UBCM housing conference explores solutions to B.C.'s housing crisis
Finding solutions to some of British Columbia’s biggest housing challenges was the focus of a two-day housing summit held April 4-5 by the Union of BC Municipalities (UBCM).
“It is really important to bring together all area of the housing development community to come up with solutions,” said UBCM President Jen Ford.
The summit, titled Housing BC Together, brought together over 500 participants, including municipal and provincial politicians. In addition to boosting housing supply, the summit held panels on densification and upzoning, tackling homelessness, curbing speculation, and regulating short-term rentals.
The summit came just one day after B.C. Premier David Eby and Minister of Housing Ravi Kahlon announced a multibillion-dollar housing plan for the province. The plan, dubbed the “Homes for People” project, is aiming to address B.C.’s soaring housing costs as well as ways to build more homes and get more rental units on the market.
Homes for People Strategy
B.C. is one of the fastest growing provinces in Canada. More than 100,000 people moved to B.C. in 2021, and another 150,000 people in 2022, the most in 60 years. But the lack of affordable housing is leaving many struggling to find a place to live.
On April 3, the B.C. government announced a plan to address housing costs and supply. Focused on four priorities, the plan is aimed at unlocking more homes faster, providing affordable homes, helping those with the greatest housing need, and reducing speculation. “Even people making a good income are struggling to find a place to live,” Eby said.
One of the most discussed features of the province’s plan includes legislation to allow up to four units on a single-family lot. Some of the province’s largest cities like Vancouver and Surrey are mostly made up of single-family homes. Allowing up to four units to be built on those lots could significantly increase the number of residential units available.
“We are in urgent need of more housing throughout British Columbia, which is why we are taking strong steps through our Homes for People strategy to close the gap between supply and demand,” said Kahlon. “We are working with our partners to unlock more homes across the spectrum of housing faster than ever, so everyone in our province can have a safe, secure, and stable place to call home.”
Under the plan, B.C. renters will receive a long-awaited $400 tax rebate, which is meant to match a similar tax credit that’s in place for homeowners. The B.C. NDP first promised the rebate during the 2017 election. “It has become a crisis for too many people, for example, in their 20s and 30s who are still living with their parents,” Eby said.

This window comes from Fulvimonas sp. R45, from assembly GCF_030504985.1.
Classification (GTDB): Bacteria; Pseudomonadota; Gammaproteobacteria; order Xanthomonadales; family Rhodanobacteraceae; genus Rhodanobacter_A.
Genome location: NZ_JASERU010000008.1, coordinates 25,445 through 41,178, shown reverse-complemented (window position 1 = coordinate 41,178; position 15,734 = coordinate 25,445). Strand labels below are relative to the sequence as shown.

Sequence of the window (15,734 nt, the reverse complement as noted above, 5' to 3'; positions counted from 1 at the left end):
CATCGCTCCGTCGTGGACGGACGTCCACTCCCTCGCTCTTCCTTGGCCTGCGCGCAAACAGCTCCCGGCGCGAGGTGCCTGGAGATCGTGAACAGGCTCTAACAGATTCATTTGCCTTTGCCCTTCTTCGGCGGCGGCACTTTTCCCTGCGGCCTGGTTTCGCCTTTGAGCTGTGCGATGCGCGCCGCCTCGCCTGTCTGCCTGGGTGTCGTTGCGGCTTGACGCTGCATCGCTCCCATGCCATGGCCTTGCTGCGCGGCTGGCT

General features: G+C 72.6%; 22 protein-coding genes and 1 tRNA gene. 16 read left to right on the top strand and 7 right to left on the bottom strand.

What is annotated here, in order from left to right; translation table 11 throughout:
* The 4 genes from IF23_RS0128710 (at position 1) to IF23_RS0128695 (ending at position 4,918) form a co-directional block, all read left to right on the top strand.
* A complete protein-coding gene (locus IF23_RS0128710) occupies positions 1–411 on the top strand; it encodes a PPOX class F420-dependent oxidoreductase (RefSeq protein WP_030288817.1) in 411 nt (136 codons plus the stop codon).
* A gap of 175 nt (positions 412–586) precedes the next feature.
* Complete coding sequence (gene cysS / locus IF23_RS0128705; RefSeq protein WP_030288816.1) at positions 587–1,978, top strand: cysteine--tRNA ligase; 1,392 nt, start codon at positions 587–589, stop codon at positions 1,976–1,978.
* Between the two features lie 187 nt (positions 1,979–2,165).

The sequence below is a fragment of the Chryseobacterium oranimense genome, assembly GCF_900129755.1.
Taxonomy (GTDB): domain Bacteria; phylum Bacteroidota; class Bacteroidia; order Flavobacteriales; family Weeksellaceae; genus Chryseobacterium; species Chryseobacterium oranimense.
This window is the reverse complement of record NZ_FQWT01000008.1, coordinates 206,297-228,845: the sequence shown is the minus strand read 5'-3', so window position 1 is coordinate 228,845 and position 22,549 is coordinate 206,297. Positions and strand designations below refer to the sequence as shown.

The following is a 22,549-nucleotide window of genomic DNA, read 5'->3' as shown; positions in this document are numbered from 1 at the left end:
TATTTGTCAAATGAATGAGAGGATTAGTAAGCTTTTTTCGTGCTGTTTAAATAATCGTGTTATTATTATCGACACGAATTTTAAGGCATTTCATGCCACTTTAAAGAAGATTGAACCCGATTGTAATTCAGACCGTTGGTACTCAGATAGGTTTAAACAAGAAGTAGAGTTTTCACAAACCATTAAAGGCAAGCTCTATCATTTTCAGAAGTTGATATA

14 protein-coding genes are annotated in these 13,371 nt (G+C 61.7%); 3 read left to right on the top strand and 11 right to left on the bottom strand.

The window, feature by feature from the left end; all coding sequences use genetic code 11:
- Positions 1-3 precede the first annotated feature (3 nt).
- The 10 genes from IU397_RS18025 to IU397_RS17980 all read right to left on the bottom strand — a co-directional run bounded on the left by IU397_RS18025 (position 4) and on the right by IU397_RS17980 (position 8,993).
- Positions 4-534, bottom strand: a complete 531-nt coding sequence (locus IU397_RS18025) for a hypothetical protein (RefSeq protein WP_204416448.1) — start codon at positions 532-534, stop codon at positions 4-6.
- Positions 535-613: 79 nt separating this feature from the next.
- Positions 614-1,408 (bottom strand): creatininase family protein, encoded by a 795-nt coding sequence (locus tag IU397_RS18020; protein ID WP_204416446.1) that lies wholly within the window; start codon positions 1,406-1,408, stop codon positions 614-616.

UBCM Vice-President Trish Mandewo said that the province’s announcement is “a step in the right direction” and that local governments need to be given the tools they need to create more housing.
Ford said that while the plan is welcome there are still some questions about how local governments will participate.
“We appreciate the leadership the province has shown by updating this housing plan,” she said. “Every community has been trying to understand how to deliver more housing more quickly for the people who need it.”
Housing Accelerator Fund
Speculation in the Canadian housing market by large institutional investors is pushing the cost of buying and renting homes to record highs.
“Rents are becoming increasingly unaffordable,” said Jill Atkey, CEO of the BC Non-Profit Housing Association. Atkey said that the province needs to build many more non-profit and co-op homes. “We’re seeing many more institutional investors playing a significant role in B.C.’s housing market.”
In its 2022 Budget, the Federal Government announced a $4 billion Housing Accelerator Fund to incentivize local governments to build new housing. “This is something that we’re keenly watching and interested in seeing land in British Columbia,” Ford said.
The program is expected to launch later this year. Local governments in Canada with delegated authority over land use planning and development approvals, including First Nations, Métis, and Inuit governments, will be eligible to apply for funding.
“Canada has the fastest growing population in the G7, but our housing supply hasn’t kept up with demand,” said Prime Minister Justin Trudeau. “The Housing Accelerator Fund will help local governments cut red tape and backlogs, build the housing we need, and give more people in Canada a safe and affordable place to call home.” MW
✯ Municipal World Members: You might also be interested in Ibrahim’s other article: B.C. targets single-family zoning to ease housing shortage.
Ibrahim Daair is Staff Writer at Municipal World.
Related resource materials: